“Strong B2B branding drives customers’ willingness to consider, purchase, and pay a premium for a supplier.”
The quote above comes from the CEB Marketing Leadership Council (in partnership with Google) in their white paper “From Promotion to Emotion: Connecting B2B Customers to Brands.” They found that, “Customers who believe a brand will provide business value are 4x more likely to consider that brand.”
The trouble is that many brands are now demonstrating business value and prospects are having trouble differentiating between them. In fact, in the seven industries measured by the study, professional services was among the least differentiated – falling near the bottom along with printing, shipping and industrial supplies.
Additionally, business value isn’t emotional and as we saw our last article, emotion drives buying. The CEB white paper says: “Although B2B buying is often treated as a rational activity, all human decisions are driven by a complex mix of gut, emotions, post-rationalization, and reason.”
CEB found that personal value was twice as strong a driver as business value for B2B decision making.
Business value focuses on the buyer’s reason and emphasizes functional benefits and business outcomes. Personal value is a much more emotional area and looks at how this brand can help the individual on a professional level, socially and emotionally.
A key reason that emotional, personal factors drive B2B buying is that buyers feel a very high level of personal risk. The white paper lists the following emotional risk factors that buyers experience:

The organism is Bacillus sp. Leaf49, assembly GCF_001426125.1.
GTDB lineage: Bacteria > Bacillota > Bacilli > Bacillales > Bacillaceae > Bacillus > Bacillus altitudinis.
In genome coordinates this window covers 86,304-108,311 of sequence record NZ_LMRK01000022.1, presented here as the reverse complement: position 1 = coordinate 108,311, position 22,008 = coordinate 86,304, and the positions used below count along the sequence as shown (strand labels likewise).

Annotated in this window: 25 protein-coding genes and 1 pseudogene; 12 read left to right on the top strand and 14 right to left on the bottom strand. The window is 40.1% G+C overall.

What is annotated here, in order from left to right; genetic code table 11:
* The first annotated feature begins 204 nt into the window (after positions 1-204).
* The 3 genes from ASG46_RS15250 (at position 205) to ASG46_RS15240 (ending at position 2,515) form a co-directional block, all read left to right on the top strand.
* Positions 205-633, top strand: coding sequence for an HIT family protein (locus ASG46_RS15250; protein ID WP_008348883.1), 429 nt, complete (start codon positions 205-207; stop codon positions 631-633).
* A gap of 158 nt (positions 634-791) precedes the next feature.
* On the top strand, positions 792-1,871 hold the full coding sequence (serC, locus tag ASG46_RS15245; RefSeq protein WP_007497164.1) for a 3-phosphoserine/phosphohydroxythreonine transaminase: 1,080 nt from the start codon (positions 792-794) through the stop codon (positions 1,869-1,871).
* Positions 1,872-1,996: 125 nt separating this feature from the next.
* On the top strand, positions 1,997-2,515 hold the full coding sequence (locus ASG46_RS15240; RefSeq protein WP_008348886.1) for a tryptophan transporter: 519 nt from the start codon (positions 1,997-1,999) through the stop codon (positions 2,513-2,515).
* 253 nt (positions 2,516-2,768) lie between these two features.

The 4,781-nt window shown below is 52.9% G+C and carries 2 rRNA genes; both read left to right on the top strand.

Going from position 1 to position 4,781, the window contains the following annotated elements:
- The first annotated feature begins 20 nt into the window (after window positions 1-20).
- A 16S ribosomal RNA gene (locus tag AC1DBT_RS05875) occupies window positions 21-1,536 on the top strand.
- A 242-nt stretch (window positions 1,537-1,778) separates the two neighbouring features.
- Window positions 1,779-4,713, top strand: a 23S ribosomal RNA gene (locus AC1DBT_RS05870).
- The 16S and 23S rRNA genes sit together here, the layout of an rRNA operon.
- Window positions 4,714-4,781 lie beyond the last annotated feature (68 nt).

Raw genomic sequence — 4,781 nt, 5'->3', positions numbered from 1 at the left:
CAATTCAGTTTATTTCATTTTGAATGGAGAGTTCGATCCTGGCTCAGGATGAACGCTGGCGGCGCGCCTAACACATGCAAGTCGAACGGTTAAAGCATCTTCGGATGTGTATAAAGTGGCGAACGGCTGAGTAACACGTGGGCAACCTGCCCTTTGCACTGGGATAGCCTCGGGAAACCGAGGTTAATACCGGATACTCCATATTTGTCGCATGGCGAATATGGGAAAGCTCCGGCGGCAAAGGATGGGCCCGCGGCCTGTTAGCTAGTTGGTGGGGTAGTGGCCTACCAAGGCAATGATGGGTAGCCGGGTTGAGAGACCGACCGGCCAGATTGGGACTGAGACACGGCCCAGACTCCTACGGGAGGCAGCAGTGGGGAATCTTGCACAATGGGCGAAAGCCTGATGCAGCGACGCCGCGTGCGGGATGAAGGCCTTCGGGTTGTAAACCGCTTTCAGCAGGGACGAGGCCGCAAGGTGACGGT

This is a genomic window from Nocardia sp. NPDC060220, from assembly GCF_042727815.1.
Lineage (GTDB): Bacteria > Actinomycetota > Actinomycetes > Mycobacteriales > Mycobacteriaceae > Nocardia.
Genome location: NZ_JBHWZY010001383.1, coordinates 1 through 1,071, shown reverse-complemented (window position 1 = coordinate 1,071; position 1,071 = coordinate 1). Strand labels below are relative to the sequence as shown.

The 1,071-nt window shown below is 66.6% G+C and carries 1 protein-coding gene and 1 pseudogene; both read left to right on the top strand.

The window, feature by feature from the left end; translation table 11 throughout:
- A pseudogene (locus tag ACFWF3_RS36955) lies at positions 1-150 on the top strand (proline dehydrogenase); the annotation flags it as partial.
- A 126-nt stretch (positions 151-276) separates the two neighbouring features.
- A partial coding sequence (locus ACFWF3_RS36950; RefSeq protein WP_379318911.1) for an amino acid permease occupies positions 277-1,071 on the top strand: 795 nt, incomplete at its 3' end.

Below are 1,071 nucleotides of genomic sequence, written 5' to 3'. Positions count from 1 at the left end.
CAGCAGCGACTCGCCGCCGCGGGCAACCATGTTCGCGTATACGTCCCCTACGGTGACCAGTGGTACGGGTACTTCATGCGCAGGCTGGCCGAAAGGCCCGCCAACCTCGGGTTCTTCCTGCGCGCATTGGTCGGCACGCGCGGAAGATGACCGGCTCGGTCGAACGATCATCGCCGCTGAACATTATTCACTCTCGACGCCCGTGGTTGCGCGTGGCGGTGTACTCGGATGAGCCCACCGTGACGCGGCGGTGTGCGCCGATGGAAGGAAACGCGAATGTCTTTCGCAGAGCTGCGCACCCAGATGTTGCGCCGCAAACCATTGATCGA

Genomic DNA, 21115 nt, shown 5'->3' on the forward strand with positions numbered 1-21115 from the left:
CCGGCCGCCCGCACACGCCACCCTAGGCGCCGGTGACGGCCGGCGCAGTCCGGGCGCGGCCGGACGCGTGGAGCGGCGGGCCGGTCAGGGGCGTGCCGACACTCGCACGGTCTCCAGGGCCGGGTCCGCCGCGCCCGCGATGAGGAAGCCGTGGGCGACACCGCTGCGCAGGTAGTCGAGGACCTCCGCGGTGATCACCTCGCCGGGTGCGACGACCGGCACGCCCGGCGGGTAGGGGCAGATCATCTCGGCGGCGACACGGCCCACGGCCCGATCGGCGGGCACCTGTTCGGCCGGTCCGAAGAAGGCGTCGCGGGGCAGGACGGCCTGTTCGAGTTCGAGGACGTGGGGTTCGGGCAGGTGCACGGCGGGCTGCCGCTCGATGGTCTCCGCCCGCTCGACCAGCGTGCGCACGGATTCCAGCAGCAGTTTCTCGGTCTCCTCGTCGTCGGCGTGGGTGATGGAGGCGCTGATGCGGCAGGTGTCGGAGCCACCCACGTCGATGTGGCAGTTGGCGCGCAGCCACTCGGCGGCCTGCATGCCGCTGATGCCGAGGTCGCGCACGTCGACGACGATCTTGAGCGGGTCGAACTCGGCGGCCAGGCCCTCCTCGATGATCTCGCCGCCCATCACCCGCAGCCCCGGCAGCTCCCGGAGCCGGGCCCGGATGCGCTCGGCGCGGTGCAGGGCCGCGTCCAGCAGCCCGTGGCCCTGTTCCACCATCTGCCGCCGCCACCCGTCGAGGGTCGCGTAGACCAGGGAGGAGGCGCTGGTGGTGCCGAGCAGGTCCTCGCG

• Losing time and effort if a purchase decision goes poorly,
• Losing credibility if they make a recommendation for an unsuccessful purchase, and
• Losing the job if they are responsible for a failed purchase.
“… the more personal risks a purchase entails, the more emotional buyers feel—and the more they attach to brands that can provide value and eliminate risk.”
Also they found that B2B brands are much better at demonstrating personal value (as well as business value) to existing clients/customers than they are to prospects. At Ingenuity, we’ve seen this time and time again in professional services. Once you get a client, they’re loyal and they love you, but your firm has the hardest time telling prospects why they would love you.
To fix this, make sure you have emotional messages at every stage in the buying cycle. CEB states, “ … marketers should use emotional, personal value messages throughout, not just at the start and end. To do so, marketers should exploit video and social media channels. Our research found that customers who engaged this way were up to 20% more likely to purchase at any given purchase stage.”
In our next article we’ll go into more detail about how to leverage emotion at every stage of the buying cycle.